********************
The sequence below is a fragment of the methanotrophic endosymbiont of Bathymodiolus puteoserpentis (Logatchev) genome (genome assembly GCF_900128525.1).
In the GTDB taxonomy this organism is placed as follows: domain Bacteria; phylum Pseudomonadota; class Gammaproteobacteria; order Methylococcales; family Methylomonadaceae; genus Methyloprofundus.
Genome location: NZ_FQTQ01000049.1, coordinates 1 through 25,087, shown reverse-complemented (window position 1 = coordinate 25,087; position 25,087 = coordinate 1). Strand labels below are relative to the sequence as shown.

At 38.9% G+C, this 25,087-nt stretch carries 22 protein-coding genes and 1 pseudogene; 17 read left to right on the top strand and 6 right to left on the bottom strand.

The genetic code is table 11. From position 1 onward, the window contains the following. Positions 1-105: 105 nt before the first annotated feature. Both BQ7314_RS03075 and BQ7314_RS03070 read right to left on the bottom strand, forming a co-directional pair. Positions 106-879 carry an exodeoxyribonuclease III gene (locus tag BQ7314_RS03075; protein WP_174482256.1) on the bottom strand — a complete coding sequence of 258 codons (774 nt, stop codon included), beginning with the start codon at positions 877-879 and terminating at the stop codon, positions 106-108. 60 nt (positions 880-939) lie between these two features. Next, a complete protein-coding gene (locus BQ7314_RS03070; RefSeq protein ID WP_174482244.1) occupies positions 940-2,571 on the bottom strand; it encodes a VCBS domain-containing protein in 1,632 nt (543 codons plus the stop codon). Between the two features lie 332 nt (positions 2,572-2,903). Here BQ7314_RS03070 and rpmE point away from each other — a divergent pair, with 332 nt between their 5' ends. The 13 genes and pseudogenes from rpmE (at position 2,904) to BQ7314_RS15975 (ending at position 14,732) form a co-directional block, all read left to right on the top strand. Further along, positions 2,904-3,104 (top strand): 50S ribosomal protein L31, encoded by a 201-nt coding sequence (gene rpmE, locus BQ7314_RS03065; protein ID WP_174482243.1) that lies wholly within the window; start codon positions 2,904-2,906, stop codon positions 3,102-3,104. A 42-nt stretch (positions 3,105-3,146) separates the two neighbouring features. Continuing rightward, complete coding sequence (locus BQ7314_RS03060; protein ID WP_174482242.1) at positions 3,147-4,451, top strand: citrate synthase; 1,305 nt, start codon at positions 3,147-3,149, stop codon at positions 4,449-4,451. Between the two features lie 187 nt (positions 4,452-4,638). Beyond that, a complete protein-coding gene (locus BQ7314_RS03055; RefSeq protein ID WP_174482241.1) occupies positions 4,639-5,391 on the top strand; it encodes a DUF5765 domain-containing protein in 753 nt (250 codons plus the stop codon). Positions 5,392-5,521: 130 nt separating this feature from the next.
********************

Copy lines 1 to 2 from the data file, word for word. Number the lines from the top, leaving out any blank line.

The sequence below is a fragment of the methanotrophic endosymbiont of Bathymodiolus puteoserpentis (Logatchev) genome (genome assembly GCF_900128525.1).
In the GTDB taxonomy this organism is placed as follows: domain Bacteria; phylum Pseudomonadota; class Gammaproteobacteria; order Methylococcales; family Methylomonadaceae; genus Methyloprofundus.